Date of issue: 
Th17 are a newly discovered population of T helper lymphocytes characterized by the production of IL-17 (IL-17A). Interleukin 17 activates production of cytokines which are responsible for migration of neutrophils and development of inflammatory reaction. Among the other cytokines secreted by Th17 cells are TNF-a, IL-1b, IL-6 and IL-22. Development of Th17 lymphocytes gave rise numerous researches on mechanisms leading to differentiation of CD4+ cells towards new subpopulation and enabled to define factors conditioning the line. Murine Th17 lymphocytes differentiate in a specific cytokine environment which include TGF-b, IL-6 and IL-21, whereas human Th17 cell development requires TGF-b, IL-1b, IL-2 in combination with IL-6, IL-21, or IL-23. Th17 lymphocytes are currently the subject of intensive examinations concerning their role in the pathogenesis of many autoimmune, inflammatory and allergic diseases. More and more attention is directed into their role in anti-tumor immunity. Although the presence of Th17 lymphocytes in the ovarian cancer microenvironment has been proven, their influence on the proliferation of cancer cells is still not defined. Controversies around the role of Th17 in the pathogenesis of different kinds of tumor indicate that IL-17 functions either anti-tumor or, on the contrary, conduce the development of the tumor. Proinflammatory and angiogenesis are important mechanisms conditioning the proliferation of the tumor, in which the lymphocytes play the crucial role. Simultaneously, a lot of data indicate that increased expression of IL-17 can be in favour of anti-tumor function of Th17 lymphocytes. Profound cognition of the biology of Th17 lymphocytes, their differentiation and supression mechanisms require further reasearches, results of which enable to elaborate on new methods of anti-tumor therapy.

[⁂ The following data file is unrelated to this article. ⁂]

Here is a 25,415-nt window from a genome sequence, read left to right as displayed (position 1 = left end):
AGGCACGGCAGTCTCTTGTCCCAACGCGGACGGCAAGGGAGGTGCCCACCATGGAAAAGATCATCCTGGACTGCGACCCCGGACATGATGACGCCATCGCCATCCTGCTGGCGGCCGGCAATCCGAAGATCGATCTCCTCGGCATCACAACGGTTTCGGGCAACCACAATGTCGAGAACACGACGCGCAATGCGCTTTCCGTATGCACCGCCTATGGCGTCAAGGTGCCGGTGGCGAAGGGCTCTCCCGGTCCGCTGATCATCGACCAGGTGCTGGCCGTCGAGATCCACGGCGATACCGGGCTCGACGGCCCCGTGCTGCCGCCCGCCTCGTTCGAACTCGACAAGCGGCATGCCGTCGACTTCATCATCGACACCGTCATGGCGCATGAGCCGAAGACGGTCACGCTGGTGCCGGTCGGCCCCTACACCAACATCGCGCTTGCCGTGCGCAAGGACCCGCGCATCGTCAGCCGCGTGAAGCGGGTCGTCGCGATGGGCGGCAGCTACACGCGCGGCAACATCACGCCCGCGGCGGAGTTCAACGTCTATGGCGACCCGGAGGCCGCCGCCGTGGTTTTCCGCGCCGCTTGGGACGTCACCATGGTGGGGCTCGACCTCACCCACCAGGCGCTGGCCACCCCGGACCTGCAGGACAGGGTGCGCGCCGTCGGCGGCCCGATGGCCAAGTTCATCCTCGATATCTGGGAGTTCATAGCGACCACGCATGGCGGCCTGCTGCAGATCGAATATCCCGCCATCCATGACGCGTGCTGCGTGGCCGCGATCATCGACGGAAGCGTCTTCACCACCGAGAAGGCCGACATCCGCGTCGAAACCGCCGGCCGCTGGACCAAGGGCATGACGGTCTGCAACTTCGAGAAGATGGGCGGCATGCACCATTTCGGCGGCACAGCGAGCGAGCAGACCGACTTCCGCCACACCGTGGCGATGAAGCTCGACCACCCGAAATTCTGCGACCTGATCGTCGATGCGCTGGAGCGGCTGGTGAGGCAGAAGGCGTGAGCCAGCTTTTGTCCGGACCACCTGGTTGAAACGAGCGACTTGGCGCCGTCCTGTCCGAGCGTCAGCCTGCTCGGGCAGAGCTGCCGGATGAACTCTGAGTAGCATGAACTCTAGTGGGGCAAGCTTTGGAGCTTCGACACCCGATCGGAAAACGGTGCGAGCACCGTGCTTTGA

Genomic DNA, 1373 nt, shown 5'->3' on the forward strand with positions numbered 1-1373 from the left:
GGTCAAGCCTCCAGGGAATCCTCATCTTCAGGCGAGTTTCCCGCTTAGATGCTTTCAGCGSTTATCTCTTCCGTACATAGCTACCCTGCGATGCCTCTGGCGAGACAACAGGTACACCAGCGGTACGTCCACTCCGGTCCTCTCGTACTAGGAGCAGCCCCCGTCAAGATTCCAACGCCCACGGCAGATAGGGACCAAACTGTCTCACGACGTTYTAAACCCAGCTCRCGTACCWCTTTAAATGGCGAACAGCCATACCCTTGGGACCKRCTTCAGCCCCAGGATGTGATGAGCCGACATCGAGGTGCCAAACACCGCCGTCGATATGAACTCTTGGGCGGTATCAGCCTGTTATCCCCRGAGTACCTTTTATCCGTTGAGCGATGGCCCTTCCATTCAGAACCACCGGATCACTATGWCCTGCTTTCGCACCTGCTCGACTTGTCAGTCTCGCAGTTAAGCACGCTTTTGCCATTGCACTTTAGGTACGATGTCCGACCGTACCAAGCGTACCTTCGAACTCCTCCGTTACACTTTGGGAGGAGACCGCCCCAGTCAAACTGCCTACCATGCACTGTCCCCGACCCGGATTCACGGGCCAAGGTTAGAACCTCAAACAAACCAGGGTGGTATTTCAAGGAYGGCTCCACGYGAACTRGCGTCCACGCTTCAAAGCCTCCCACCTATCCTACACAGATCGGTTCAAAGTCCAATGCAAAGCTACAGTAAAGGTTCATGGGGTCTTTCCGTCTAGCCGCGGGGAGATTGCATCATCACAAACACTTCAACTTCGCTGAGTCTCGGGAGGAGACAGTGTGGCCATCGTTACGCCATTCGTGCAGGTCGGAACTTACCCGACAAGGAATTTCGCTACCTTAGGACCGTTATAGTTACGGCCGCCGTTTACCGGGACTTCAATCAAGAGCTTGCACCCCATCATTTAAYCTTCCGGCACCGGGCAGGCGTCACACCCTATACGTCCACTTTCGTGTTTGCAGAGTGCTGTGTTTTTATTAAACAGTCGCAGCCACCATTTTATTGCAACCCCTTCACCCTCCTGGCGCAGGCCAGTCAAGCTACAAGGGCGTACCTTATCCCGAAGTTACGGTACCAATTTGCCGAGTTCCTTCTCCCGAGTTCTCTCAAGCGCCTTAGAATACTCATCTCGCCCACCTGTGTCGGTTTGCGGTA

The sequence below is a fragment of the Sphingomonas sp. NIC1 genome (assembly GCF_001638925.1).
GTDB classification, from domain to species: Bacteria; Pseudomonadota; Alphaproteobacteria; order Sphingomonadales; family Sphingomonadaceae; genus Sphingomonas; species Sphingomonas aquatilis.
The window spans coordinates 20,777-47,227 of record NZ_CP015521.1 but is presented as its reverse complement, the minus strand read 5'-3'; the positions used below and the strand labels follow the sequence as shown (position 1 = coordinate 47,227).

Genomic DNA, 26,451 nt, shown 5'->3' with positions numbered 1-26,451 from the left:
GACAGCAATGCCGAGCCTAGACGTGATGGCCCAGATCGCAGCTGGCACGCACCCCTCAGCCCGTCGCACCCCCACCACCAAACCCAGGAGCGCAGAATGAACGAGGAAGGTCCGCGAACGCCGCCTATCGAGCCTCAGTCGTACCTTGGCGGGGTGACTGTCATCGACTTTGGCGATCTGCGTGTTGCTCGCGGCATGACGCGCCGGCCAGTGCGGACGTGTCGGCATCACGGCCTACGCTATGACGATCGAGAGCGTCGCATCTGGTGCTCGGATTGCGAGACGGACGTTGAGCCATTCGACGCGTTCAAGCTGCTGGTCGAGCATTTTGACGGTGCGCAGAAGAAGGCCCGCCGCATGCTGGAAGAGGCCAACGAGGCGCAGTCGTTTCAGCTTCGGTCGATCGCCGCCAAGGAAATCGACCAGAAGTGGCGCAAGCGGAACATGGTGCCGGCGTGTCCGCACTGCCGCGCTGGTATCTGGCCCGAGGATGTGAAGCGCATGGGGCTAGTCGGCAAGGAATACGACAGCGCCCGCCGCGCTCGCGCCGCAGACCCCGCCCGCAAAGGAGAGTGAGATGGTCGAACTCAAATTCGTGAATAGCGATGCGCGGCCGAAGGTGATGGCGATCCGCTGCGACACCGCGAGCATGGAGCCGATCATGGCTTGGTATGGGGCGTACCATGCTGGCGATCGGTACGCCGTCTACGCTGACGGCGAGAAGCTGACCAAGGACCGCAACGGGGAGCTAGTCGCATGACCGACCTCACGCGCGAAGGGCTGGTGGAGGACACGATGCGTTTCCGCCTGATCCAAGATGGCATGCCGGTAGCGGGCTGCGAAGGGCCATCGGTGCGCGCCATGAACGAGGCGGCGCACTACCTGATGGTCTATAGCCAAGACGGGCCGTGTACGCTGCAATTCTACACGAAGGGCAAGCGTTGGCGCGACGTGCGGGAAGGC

The Editorial Board
Andrzej Łukaszyk - przewodniczący, Zofia Bielańska-Osuchowska, Szczepan Biliński, Mieczysław Chorąży, Aleksander Koj, Włodzimierz Korochoda, Leszek Kuźnicki, Aleksandra Stojałowska, Lech Wojtczak

Editorial address:
Katedra i Zakład Histologii i Embriologii Uniwersytetu Medycznego w Poznaniu, ul. Święcickiego 6, 60-781 Poznań, tel. +48 61 8546453, fax. +48 61 8546440, email:

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